Emilia shows its dull side. And the plains of the River Po are already in a foggy winter sleep. We cycle in the darkness for many hours to reach the sunny high plateau. Towards Zocca, high up in Apennin, our daily cycling rhythm takes us along a cart path and into the icy mountain night. A foehn down-slope wind has piled up clouds in the southwest of the mountain range which shimmer in the moonlight. We cannot find a camp ground in the dense, night primeval forest. When we reach a road, we lay down on the tarmac to rest. But our bodies do not calm down after the exhausting mountain sections. Our circulating systems are working non stop, our pulses fail to slow. An owl tries to lull us to sleep but we can only snooze for a couple of hours. When we crawl outside our sleeping bags in the coldest hour, push-ups are all we can do.
Rome. 300 kilometres through picturesque Tuscany lay behind us when we reach the haze of the Italian capital with tailwinds. Our bicycles turn out to be the number one urban means of transportation inside the open-air museum of three million people. Mighty leftovers of a former empire tower above us as we speed along. Between all this there is the hustle and bustle of young Romans enjoying the nightlife in scenic bars and mostly, they are elegantly dressed in black. Zest for life instead of frustration about rules! A friend's recommendation counts a lot, one hand washes the other. But the ancient region of Latium in the west of Italy can also turn its back on the traveller. Malicious gossip has it that they have had enough of all the tourists!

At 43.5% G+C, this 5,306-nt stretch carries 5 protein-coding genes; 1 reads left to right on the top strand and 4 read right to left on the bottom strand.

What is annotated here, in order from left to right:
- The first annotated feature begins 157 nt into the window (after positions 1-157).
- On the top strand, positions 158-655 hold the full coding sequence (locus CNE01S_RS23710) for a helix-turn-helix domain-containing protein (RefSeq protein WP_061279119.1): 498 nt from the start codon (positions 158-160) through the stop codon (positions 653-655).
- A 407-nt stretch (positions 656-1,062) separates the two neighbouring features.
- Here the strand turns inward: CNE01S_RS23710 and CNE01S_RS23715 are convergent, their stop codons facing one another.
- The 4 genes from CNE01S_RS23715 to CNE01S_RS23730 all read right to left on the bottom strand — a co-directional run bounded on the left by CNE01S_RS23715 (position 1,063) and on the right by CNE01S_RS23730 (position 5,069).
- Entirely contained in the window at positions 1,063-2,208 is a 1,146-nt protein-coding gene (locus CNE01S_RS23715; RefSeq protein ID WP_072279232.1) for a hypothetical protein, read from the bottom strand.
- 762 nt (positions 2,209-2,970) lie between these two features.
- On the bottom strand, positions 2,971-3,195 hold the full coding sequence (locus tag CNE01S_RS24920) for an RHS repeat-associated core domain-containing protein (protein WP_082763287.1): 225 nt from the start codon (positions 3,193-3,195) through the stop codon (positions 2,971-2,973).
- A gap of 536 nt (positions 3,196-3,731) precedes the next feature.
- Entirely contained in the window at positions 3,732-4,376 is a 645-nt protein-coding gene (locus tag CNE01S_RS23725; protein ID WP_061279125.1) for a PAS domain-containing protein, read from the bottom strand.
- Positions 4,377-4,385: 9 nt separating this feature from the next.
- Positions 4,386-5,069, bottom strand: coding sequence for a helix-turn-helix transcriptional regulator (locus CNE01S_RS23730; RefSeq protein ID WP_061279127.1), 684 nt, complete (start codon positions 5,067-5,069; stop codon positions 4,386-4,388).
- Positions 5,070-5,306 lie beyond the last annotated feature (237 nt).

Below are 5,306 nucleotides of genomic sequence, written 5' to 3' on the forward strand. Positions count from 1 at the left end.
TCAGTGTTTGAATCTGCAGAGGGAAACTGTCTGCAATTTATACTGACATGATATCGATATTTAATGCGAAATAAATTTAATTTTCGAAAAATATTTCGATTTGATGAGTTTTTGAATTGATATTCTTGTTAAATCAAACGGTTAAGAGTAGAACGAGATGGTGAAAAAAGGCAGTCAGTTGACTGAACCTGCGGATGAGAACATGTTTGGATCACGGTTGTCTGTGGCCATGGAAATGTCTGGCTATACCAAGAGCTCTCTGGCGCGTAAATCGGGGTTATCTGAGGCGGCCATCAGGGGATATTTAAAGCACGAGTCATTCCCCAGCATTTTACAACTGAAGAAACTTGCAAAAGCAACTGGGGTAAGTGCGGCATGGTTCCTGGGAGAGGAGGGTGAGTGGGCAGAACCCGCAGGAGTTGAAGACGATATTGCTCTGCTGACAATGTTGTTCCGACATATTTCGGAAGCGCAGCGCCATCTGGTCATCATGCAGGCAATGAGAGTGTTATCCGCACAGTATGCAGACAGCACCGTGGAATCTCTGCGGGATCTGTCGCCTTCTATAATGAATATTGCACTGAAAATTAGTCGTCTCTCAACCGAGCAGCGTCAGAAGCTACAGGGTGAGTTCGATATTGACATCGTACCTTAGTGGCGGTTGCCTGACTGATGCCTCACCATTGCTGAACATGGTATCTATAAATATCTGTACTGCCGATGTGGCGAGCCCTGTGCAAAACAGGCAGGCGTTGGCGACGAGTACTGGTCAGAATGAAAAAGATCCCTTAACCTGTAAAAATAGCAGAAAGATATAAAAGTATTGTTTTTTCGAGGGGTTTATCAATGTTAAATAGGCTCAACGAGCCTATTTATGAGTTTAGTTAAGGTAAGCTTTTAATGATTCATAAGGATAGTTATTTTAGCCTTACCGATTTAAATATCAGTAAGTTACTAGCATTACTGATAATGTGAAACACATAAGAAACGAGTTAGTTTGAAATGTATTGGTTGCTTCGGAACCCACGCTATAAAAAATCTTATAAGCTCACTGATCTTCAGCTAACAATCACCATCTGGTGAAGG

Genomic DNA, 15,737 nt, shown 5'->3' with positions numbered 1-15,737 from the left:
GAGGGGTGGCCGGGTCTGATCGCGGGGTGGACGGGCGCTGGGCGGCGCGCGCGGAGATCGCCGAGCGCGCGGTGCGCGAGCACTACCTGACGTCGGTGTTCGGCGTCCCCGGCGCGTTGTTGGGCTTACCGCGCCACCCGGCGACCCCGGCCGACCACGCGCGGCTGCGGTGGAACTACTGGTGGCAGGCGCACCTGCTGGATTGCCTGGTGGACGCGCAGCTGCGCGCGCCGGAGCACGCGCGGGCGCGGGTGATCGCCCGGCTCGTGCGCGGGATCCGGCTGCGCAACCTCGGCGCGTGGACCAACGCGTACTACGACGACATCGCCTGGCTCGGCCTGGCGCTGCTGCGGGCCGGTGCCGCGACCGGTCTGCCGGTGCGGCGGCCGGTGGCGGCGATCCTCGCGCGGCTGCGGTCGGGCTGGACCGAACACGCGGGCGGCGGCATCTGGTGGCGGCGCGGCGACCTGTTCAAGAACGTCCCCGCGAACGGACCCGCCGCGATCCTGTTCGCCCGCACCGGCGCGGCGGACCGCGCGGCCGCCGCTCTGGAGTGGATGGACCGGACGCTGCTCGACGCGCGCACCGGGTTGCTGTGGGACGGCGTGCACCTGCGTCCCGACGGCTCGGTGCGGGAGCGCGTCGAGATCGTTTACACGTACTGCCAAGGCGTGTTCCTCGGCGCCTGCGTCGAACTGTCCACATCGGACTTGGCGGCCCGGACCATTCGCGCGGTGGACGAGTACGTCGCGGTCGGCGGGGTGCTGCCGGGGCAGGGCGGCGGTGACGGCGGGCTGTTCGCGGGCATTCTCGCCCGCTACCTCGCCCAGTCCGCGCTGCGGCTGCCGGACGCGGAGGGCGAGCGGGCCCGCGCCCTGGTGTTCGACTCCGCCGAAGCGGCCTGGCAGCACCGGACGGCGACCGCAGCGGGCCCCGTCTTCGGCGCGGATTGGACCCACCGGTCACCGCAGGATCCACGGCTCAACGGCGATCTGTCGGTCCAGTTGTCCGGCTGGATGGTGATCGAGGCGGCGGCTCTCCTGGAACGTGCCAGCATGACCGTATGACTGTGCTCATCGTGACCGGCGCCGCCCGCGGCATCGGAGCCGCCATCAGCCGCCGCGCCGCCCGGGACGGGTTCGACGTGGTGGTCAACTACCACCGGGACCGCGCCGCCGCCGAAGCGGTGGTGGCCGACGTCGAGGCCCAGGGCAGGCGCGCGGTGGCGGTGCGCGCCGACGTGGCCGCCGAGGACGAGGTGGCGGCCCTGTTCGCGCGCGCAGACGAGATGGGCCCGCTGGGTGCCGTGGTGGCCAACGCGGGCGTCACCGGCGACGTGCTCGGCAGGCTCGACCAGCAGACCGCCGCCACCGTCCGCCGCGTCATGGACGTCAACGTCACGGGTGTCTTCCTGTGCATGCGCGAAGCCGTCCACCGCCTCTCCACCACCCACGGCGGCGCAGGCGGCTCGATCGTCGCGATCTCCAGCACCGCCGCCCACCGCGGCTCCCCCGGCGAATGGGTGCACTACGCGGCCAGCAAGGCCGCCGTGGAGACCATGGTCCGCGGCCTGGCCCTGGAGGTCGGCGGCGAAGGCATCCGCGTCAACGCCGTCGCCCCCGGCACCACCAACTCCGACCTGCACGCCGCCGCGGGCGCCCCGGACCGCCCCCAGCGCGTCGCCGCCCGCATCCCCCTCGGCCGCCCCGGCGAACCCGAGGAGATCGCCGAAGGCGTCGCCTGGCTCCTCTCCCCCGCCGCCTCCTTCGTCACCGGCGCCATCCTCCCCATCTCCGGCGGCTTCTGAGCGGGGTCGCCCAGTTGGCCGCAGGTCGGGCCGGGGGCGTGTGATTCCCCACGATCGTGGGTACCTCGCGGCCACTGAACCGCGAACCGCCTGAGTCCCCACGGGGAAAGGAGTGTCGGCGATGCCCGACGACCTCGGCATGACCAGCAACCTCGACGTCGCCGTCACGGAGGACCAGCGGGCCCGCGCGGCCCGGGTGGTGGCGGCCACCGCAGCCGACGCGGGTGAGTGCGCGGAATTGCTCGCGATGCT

We reach the coast at the Tyrrhenian Sea at the perfect time for a blood-red sunset. A Gastarbeiter is raving about his home city to which he has returned. He is a bricklayer and speaks German with almost no accent: “Napoli is beautiful”, he reminisces, “but you need to watch out!” He pauses for a second as if he said something wrong about his beloved city, then he backtracks: “Oh no, forget that, Napoli is beautiful!”
Mare e monte, also on a plate
Napoli lies at the foot of Mount Vesuvius – the destination for our first “volcanic” flight. The cobblestone street beneath the wheels is murderous. But Naples has flair. It feels crazy, disobedient, mysterious. White sheets up high on washing lines in small alleyways flap around in the sea breeze, the traffic winds its way quickly through the labyrinth of roads. It feels more honest than Rome, as if there's less of a facade. We meet Jochen at the harbour who has arrived by ship and bicycle to accompany us on our journey.